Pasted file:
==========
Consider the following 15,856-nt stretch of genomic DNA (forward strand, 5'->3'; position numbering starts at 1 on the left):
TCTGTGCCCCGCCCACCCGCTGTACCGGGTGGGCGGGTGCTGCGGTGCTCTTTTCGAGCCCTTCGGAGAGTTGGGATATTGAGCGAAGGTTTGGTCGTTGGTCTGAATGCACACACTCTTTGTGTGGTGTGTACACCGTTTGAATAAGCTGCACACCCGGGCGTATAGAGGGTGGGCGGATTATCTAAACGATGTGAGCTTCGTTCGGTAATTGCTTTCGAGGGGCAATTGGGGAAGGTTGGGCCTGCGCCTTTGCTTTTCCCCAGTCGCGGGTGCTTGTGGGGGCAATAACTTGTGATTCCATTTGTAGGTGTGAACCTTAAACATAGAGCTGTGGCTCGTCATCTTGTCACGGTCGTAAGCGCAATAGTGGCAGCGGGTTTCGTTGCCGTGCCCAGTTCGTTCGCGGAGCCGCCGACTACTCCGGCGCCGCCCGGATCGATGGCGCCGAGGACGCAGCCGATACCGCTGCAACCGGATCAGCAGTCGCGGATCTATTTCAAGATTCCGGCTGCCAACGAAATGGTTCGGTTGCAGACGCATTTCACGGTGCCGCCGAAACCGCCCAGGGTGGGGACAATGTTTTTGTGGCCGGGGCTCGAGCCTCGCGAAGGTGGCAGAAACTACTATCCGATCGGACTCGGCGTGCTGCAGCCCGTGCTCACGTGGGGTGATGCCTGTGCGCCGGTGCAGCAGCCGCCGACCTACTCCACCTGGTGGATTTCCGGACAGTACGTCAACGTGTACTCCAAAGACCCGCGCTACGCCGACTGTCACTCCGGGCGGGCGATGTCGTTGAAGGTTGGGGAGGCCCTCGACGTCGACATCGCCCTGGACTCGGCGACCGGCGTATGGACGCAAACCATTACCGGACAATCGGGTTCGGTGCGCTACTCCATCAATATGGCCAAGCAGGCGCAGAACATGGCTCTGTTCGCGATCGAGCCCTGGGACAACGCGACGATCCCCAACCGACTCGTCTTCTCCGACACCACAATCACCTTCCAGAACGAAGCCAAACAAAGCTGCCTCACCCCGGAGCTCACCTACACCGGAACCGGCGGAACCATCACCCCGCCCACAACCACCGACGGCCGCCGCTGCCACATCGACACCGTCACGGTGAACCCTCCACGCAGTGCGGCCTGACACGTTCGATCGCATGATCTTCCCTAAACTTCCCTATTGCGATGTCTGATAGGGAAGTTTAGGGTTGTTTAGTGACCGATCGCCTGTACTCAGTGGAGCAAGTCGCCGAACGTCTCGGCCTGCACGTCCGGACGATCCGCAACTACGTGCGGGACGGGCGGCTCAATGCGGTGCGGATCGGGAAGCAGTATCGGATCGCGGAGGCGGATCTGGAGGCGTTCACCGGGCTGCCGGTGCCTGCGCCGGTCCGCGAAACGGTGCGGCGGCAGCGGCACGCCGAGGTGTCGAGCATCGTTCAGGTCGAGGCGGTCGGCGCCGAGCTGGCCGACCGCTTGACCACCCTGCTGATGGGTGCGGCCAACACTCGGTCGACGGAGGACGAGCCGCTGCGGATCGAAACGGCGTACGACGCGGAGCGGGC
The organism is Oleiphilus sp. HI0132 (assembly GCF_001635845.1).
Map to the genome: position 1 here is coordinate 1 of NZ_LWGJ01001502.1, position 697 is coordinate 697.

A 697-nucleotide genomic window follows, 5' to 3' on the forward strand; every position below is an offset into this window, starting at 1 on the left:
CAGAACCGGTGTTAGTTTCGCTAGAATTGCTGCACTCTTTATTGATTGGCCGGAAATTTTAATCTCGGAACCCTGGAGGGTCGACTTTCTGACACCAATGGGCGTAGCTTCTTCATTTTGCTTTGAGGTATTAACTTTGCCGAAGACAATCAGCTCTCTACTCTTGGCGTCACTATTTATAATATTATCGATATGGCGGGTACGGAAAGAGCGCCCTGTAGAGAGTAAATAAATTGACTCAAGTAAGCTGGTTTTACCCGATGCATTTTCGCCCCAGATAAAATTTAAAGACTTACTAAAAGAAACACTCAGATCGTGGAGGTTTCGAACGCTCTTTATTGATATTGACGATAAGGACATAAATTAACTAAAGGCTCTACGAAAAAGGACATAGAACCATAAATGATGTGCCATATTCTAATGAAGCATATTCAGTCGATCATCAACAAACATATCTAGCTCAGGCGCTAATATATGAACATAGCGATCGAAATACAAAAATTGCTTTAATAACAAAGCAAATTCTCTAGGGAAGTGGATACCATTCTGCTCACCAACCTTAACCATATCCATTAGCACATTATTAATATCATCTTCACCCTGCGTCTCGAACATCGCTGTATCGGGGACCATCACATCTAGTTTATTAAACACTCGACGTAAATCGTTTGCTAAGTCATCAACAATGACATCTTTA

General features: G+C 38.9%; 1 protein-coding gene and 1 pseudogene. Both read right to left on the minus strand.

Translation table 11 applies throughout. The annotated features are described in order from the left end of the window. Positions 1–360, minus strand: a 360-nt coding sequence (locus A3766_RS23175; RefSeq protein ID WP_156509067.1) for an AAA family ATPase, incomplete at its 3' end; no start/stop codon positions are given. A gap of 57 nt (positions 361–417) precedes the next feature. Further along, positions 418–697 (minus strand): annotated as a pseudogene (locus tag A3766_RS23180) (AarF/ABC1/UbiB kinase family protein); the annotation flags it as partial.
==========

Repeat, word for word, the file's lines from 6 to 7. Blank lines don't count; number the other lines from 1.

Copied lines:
CAGAACCGGTGTTAGTTTCGCTAGAATTGCTGCACTCTTTATTGATTGGCCGGAAATTTTAATCTCGGAACCCTGGAGGGTCGACTTTCTGACACCAATGGGCGTAGCTTCTTCATTTTGCTTTGAGGTATTAACTTTGCCGAAGACAATCAGCTCTCTACTCTTGGCGTCACTATTTATAATATTATCGATATGGCGGGTACGGAAAGAGCGCCCTGTAGAGAGTAAATAAATTGACTCAAGTAAGCTGGTTTTACCCGATGCATTTTCGCCCCAGATAAAATTTAAAGACTTACTAAAAGAAACACTCAGATCGTGGAGGTTTCGAACGCTCTTTATTGATATTGACGATAAGGACATAAATTAACTAAAGGCTCTACGAAAAAGGACATAGAACCATAAATGATGTGCCATATTCTAATGAAGCATATTCAGTCGATCATCAACAAACATATCTAGCTCAGGCGCTAATATATGAACATAGCGATCGAAATACAAAAATTGCTTTAATAACAAAGCAAATTCTCTAGGGAAGTGGATACCATTCTGCTCACCAACCTTAACCATATCCATTAGCACATTATTAATATCATCTTCACCCTGCGTCTCGAACATCGCTGTATCGGGGACCATCACATCTAGTTTATTAAACACTCGACGTAAATCGTTTGCTAAGTCATCAACAATGACATCTTTA

General features: G+C 38.9%; 1 protein-coding gene and 1 pseudogene. Both read right to left on the minus strand.